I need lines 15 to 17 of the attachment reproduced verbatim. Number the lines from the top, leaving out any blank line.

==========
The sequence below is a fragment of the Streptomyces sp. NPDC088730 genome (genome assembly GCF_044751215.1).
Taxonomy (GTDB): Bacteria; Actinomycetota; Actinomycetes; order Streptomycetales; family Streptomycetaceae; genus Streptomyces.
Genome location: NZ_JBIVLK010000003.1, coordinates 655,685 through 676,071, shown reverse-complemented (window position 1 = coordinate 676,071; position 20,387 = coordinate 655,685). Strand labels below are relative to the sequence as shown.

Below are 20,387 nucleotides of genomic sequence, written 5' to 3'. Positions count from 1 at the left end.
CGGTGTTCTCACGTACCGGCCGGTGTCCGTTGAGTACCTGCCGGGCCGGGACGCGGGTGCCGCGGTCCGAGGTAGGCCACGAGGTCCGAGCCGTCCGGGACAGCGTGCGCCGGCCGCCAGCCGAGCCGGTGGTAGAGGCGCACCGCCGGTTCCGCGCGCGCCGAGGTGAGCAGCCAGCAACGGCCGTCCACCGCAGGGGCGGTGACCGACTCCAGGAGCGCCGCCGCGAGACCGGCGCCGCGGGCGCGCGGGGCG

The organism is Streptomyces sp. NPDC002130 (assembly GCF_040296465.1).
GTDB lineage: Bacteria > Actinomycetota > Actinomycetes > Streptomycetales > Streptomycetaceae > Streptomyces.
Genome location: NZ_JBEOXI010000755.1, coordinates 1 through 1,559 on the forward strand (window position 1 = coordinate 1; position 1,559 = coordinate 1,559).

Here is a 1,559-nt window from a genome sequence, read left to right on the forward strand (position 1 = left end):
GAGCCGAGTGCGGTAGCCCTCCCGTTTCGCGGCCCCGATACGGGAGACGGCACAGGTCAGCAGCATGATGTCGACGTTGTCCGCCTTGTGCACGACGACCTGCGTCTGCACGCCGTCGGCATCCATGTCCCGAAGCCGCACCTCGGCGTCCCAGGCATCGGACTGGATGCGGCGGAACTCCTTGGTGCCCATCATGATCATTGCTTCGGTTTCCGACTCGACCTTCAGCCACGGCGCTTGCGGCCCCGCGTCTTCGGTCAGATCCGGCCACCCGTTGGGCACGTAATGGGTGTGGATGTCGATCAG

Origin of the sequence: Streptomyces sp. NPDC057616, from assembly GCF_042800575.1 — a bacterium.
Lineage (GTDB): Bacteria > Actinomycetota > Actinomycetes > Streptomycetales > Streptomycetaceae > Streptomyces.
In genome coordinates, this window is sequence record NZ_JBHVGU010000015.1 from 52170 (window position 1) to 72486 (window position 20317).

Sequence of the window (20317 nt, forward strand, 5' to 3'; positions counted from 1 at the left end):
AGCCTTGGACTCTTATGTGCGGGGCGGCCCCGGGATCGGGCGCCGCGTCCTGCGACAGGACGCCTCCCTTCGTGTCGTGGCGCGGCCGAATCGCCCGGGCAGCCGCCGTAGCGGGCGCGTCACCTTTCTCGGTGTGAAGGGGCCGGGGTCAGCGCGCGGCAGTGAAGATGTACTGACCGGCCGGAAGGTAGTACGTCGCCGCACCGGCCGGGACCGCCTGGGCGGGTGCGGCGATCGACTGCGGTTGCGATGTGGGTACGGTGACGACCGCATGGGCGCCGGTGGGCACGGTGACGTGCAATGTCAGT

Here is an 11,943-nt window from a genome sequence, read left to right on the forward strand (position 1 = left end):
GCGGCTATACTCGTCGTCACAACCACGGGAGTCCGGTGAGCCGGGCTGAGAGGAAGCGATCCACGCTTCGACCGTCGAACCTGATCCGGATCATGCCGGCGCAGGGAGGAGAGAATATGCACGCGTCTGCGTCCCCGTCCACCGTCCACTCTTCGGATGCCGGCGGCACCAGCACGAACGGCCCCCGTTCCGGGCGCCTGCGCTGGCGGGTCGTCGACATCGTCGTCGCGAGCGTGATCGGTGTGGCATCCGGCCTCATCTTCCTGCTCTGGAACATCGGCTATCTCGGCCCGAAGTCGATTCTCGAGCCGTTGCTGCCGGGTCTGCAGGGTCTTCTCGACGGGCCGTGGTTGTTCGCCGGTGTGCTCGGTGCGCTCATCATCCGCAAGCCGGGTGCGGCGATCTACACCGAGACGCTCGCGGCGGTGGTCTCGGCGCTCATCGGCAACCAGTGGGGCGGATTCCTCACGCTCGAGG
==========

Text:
AGCCTTGGACTCTTATGTGCGGGGCGGCCCCGGGATCGGGCGCCGCGTCCTGCGACAGGACGCCTCCCTTCGTGTCGTGGCGCGGCCGAATCGCCCGGGCAGCCGCCGTAGCGGGCGCGTCACCTTTCTCGGTGTGAAGGGGCCGGGGTCAGCGCGCGGCAGTGAAGATGTACTGACCGGCCGGAAGGTAGTACGTCGCCGCACCGGCCGGGACCGCCTGGGCGGGTGCGGCGATCGACTGCGGTTGCGATGTGGGTACGGTGACGACCGCATGGGCGCCGGTGGGCACGGTGACGTGCAATGTCAGT

Here is an 11,943-nt window from a genome sequence, read left to right on the forward strand (position 1 = left end):
GCGGCTATACTCGTCGTCACAACCACGGGAGTCCGGTGAGCCGGGCTGAGAGGAAGCGATCCACGCTTCGACCGTCGAACCTGATCCGGATCATGCCGGCGCAGGGAGGAGAGAATATGCACGCGTCTGCGTCCCCGTCCACCGTCCACTCTTCGGATGCCGGCGGCACCAGCACGAACGGCCCCCGTTCCGGGCGCCTGCGCTGGCGGGTCGTCGACATCGTCGTCGCGAGCGTGATCGGTGTGGCATCCGGCCTCATCTTCCTGCTCTGGAACATCGGCTATCTCGGCCCGAAGTCGATTCTCGAGCCGTTGCTGCCGGGTCTGCAGGGTCTTCTCGACGGGCCGTGGTTGTTCGCCGGTGTGCTCGGTGCGCTCATCATCCGCAAGCCGGGTGCGGCGATCTACACCGAGACGCTCGCGGCGGTGGTCTCGGCGCTCATCGGCAACCAGTGGGGCGGATTCCTCACGCTCGAGG